Friday, April 21, 2006

Strategy Consultants Strike Again? ... This time at eBay

In today's WSJ story about Ebay's co-opetition dance with Microsoft, Yahoo and Google, consultants are given some responsibility for laying a faulty foundation that lead to Ebay's predicament
  • "Few at eBay initially saw reason to fear Google, say people at the company, in part because of a 2003 study it commissioned from McKinsey & Company concluded that Google wouldn't use its search capabilities to break into e-commerce. That made Google a manageable threat, say people familiar with the study."

Obviously, Ebay wants to put the blame for this on someone else; when in doubt blame the consultants. Good in theory, but seldom are strategy consulting recommendations baked without CONSIDERABLE input and direction from the client. I don't know the details of the Ebay study mentioned, but I bet it consisted of 3-4 consultants and 1-2 ebay employees. The findings were probably thoroughly baked with Ebay executives. I'm not defending a study that so obviously was incorrect. But as an Ebay shareholder, I hold management responsible for making that incorrect call. Consultants are, at best, a tool. Consultants are not responsible to share holders, most don't have equity ownership in their clients and most will not work at the same client more than once or twice.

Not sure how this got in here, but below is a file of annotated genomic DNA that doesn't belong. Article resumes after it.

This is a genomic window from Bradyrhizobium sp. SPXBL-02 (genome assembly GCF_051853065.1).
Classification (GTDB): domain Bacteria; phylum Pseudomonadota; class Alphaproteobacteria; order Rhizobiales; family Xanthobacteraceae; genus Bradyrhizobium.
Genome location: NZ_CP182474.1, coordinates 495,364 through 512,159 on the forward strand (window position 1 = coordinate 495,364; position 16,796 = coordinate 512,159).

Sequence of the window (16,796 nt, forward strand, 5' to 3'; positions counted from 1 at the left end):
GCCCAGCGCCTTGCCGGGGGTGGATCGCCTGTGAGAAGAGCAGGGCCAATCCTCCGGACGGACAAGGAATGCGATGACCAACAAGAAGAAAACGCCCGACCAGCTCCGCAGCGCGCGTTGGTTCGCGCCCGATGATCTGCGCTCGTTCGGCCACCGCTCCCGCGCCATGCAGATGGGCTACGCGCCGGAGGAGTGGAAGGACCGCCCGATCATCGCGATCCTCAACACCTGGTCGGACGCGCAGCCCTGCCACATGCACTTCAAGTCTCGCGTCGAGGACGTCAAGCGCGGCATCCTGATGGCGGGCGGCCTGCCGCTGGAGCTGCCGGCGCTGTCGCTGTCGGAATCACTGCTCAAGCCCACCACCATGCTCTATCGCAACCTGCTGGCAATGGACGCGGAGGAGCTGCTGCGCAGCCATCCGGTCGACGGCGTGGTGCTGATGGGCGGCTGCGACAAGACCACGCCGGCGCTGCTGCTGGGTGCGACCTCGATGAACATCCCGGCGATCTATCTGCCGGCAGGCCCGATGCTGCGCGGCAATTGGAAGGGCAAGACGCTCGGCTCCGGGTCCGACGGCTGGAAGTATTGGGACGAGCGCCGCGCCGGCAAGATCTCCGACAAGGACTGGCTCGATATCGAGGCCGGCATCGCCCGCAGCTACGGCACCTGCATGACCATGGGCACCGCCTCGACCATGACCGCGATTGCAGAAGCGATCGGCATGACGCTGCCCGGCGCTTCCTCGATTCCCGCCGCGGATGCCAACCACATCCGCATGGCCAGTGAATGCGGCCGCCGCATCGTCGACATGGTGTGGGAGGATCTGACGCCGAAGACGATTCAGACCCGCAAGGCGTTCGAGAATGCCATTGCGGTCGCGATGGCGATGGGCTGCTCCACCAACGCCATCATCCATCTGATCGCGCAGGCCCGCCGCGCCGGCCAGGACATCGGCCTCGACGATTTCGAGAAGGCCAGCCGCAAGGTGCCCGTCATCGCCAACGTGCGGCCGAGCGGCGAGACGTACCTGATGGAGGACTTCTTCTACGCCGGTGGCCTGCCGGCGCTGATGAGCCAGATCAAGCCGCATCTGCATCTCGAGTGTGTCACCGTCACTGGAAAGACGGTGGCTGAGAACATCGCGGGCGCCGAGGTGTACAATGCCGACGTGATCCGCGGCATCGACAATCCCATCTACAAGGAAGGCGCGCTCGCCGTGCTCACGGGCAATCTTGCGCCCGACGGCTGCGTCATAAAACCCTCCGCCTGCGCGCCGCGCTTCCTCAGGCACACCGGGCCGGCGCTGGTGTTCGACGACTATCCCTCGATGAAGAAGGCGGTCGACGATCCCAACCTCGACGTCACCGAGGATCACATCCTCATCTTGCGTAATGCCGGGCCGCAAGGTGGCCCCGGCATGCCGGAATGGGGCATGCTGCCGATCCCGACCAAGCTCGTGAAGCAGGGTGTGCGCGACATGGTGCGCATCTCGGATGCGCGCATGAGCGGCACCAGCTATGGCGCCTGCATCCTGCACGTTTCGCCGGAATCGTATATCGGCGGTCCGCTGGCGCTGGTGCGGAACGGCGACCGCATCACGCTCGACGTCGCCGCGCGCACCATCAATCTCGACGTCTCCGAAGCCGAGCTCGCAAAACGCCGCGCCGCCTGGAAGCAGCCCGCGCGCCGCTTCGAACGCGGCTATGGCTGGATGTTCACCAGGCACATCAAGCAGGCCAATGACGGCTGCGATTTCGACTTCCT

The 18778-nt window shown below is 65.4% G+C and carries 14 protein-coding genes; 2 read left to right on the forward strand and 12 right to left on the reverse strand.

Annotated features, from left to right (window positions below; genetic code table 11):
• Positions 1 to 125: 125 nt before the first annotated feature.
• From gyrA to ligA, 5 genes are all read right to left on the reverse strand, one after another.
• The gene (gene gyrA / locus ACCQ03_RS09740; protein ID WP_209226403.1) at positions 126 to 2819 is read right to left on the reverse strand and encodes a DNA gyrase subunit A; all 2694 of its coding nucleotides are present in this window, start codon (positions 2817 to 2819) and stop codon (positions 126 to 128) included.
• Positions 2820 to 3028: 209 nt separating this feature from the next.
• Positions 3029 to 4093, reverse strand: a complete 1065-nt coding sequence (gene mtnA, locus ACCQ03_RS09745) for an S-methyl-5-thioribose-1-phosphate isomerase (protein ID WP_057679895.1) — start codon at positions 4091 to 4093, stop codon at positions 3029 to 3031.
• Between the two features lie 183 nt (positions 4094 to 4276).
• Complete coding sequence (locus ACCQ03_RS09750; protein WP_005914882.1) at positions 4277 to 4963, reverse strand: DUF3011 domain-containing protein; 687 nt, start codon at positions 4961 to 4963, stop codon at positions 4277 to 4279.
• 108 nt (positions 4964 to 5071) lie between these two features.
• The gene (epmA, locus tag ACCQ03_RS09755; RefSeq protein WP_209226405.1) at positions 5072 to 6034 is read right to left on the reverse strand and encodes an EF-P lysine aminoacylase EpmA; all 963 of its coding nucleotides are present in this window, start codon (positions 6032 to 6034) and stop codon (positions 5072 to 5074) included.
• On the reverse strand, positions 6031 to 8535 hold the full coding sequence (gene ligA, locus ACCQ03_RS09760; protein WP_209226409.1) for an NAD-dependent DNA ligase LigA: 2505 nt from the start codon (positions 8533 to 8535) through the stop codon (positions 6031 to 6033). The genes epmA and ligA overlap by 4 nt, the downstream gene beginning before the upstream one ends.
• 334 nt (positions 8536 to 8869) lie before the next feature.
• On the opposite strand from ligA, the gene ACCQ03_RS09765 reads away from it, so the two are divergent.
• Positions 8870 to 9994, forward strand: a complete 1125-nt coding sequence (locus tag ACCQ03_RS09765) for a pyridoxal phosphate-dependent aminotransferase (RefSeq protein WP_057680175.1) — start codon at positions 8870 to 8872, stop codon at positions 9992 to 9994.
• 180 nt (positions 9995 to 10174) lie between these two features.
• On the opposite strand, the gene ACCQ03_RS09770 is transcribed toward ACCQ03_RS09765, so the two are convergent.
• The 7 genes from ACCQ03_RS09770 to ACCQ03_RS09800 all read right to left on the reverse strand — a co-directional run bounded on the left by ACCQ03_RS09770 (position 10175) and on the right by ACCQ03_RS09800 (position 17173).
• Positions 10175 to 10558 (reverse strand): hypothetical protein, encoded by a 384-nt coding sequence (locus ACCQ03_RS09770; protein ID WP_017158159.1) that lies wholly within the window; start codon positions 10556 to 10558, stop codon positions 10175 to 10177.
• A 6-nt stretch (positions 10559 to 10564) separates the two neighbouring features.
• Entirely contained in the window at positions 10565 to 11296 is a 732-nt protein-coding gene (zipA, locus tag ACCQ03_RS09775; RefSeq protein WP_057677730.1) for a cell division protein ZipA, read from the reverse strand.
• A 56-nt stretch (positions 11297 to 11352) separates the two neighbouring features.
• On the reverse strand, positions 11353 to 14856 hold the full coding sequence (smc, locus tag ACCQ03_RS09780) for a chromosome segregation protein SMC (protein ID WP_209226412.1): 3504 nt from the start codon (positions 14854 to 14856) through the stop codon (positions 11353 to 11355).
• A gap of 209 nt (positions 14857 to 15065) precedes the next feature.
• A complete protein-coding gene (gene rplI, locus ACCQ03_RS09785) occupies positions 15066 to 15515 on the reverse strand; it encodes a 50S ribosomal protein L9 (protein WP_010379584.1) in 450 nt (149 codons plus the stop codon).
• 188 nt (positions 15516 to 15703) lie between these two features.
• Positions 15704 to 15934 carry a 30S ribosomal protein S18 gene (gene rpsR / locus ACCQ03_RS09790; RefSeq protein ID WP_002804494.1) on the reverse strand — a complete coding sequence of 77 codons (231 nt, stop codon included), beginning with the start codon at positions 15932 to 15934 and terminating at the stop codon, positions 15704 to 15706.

Having been a strategy consultant and worked at companies that employ strategy consultants, I am amazed at how they are utilized. Fortune 500 companies would be well advised to have an internal consulting management group, which does nothing but manage consultanting engagements. The ROI of consulting projects is consistently under attack. Some of the problem lies with the consultants. Some of the problem lies with the executives who don't know how to engage with consultants, wasting considerable budget on their services.

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